I stepped into a clean kitchen and watched the CBS Morning Show instead of Saturday morning cartoons.

I leisurely drank coffee  and fixed my own breakfast instead of Kaylee’s.

I rushed to the laundry room to start the first of many loads today, but I found only a few odd socks. I won’t be washing any laundry today.

Then I wrote my grocery list and found it to be very short.

I feel very strange and terribly lonely. The house is not the same.

~~  ~~  ~~  ~~  ~~

I’m remembering the last 13 months when the house was filled with dolls and Legos, backpacks and half-eaten granola bars. I rescued socks from between the sheets and I sorted outfits for each day of the week. The fridge held large jugs of Powerade and organic 2% milk; the pantry was packed with Honey Nut Cheerios and Salt and Vinegar Potato Chips; and the freezer was stocked with Cookie Dough Ice Cream.

IMG_1943~~ ~~ ~~ ~~ ~~

Laundry room hooks held fleece jackets and hoodies;  its shelves were stacked with boots, shoes, and baseball cleats; and its hampers overflowed with dirty jeans and white t-shirts. Crumbs covered the floors under the kitchen stools; Happy Meal trinkets bounced from one room to another; and blobs of blue toothpaste splattered the bathroom counter.

 

~~ ~~ ~~ ~~ ~~

 

 

 

Nana and KayleeThis Nana took on the traits of Mommy. (It’s an awesome combination!) And Papa added the role of Daddy to his character. (It’s a huge responsibility!)Papa, Benny, Jacob

DSCF6835The savings account dwindled.

The vehicles’ odometers soared as “The Road Less Traveled” became “The Road More Traveled” – back and forth between home and schools 24 miles away – three or four times a day.

Evenings were filled with baseball games, homework and baths, snuggling and lullabies. Weekends meant wrestling meets, visiting Mommy and Daddy,  and going to church.IMG_1960

Nana and Papa forgot that they once went out to dinner, sat quietly and talked, and watched old movies on television. (They were too tired to remember such times.)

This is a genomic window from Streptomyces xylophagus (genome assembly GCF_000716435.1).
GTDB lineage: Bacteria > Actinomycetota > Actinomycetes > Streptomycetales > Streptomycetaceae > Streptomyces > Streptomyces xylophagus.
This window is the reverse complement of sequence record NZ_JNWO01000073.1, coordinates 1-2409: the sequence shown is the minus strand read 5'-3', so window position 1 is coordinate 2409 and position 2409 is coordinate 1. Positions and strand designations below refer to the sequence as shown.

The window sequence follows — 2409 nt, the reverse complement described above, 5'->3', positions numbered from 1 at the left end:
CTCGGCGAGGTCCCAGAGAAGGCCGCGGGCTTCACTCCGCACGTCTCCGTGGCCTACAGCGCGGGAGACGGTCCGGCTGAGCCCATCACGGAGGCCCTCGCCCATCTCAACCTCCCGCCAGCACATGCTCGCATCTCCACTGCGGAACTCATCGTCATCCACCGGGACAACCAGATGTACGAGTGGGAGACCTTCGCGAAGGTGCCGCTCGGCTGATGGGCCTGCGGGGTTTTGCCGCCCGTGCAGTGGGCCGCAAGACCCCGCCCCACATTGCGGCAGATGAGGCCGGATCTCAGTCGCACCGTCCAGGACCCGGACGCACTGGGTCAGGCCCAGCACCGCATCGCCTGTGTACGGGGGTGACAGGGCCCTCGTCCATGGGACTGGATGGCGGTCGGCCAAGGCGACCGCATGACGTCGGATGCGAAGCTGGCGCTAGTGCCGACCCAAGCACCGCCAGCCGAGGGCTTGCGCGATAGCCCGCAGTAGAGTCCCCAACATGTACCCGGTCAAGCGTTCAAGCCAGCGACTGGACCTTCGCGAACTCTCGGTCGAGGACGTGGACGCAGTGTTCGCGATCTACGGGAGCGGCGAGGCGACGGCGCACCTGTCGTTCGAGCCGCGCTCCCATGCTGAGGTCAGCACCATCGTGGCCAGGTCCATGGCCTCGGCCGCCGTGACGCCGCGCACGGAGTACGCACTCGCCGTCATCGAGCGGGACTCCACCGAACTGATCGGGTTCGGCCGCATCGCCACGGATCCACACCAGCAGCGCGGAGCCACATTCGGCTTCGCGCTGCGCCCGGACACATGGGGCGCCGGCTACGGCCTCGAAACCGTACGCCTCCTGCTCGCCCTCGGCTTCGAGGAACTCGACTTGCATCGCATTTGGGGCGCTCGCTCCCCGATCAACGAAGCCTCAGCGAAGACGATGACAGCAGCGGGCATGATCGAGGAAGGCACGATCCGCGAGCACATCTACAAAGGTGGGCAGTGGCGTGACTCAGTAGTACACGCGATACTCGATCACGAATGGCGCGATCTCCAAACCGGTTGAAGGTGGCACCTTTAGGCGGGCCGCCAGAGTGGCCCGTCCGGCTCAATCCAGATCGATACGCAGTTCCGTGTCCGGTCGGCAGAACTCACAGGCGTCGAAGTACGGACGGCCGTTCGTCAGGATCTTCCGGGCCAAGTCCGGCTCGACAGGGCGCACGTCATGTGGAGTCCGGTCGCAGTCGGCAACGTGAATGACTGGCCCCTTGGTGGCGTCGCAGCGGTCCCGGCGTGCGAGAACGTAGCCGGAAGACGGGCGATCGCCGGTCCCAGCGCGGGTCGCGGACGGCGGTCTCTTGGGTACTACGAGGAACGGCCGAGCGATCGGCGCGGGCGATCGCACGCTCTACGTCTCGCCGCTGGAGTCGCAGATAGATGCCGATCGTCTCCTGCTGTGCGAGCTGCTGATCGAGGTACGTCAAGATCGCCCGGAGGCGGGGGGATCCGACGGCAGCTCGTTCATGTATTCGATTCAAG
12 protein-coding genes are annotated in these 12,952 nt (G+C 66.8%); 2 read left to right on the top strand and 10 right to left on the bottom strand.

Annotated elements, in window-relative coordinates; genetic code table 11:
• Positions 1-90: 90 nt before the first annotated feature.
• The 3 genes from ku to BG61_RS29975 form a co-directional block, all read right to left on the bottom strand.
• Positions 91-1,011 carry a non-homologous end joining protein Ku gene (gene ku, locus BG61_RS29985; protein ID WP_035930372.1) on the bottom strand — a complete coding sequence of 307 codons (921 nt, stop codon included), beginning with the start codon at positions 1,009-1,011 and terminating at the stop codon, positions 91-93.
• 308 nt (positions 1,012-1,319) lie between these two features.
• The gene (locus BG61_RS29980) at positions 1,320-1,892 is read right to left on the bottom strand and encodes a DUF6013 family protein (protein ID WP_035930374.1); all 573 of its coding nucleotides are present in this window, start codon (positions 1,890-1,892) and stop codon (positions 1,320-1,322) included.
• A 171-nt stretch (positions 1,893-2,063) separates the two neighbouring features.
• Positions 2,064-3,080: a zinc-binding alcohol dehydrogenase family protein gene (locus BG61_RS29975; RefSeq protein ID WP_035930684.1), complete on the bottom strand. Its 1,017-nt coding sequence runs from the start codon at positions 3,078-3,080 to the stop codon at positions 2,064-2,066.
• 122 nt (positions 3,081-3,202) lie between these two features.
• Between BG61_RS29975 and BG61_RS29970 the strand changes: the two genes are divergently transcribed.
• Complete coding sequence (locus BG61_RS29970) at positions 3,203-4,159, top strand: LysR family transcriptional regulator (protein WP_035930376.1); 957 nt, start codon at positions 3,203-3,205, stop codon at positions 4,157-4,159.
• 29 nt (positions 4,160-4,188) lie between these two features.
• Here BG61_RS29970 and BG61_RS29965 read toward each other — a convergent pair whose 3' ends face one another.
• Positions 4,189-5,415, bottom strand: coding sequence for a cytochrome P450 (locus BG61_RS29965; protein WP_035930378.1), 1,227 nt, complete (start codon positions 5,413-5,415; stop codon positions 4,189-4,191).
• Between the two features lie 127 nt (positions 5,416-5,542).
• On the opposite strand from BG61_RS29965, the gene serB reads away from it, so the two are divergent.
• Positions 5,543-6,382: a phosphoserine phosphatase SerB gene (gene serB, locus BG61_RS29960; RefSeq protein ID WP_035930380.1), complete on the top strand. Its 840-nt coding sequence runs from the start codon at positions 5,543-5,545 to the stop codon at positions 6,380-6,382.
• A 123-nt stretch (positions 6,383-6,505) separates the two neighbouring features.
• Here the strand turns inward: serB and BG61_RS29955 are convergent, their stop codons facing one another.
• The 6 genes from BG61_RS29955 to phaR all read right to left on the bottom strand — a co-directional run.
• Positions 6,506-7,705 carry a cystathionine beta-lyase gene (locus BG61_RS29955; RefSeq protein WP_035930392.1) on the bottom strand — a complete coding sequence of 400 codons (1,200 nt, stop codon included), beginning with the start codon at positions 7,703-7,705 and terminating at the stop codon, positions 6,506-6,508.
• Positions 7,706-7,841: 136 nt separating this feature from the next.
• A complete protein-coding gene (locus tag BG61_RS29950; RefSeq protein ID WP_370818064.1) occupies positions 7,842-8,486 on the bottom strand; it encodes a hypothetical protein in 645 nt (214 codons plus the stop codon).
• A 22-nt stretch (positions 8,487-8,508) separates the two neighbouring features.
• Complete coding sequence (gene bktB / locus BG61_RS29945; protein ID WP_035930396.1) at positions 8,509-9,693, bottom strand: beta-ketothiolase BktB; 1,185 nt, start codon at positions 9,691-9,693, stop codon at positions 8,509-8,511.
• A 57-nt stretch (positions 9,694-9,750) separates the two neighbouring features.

And yesterday, I sorted some last-minute thoughts and turned them into reminders:

“Kaylee, here are your little pink wash cloths. I’m packing them for you to take.”

 

“Benny, don’t forget to brush your teeth – morning and night.”

“Jacob, your baseball uniform is washed and ready for your first game next week.”

And last night, they took that long-awaited step from our house to their own house with mommy.

So today, as I sit alone, I’m remembering the last 13 months, when this house has been a refuge and a haven of unconditional love to three adorable grandchildren, and I’m feeling strange and lonely in this empty, quiet house – a house that is not the same.

But this Nana has no regrets. Only precious memories.

Tomorrow at midnight, . . .

Tomorrow, at midnight, her daddy will be at the back door of the building.

Tomorrow, at midnight, her daddy will pick her up – his precious daughter – his youngest daughter.

She’s coming home – to her new life – free of the addiction, guilt, and darkness of the past.

She’s coming home – to her children – her beautiful children who have weathered the storm and are awaiting the comfort of their mommy’s arms, awaiting the sound of her voice, the coconut fragrance of her hair, and the touch of her fingers stroking the nape of their necks as she sings them to sleep.

—  —  —  —

She’s coming home – to her new home – a big yellow house bathed in love and steeped in tradition and heritage.

—  —  —  —

Her recovery is complete; her debt is paid; her punishment is over.

She will step out and breathe in the cold, crisp, fresh air.

And she’ll thank God for the new life He has given her.

And tomorrow at midnight, I’ll thank God again, as I promised Him last year – and forever and ever – for the new life In Christ He gave my precious daughter – my youngest daughter.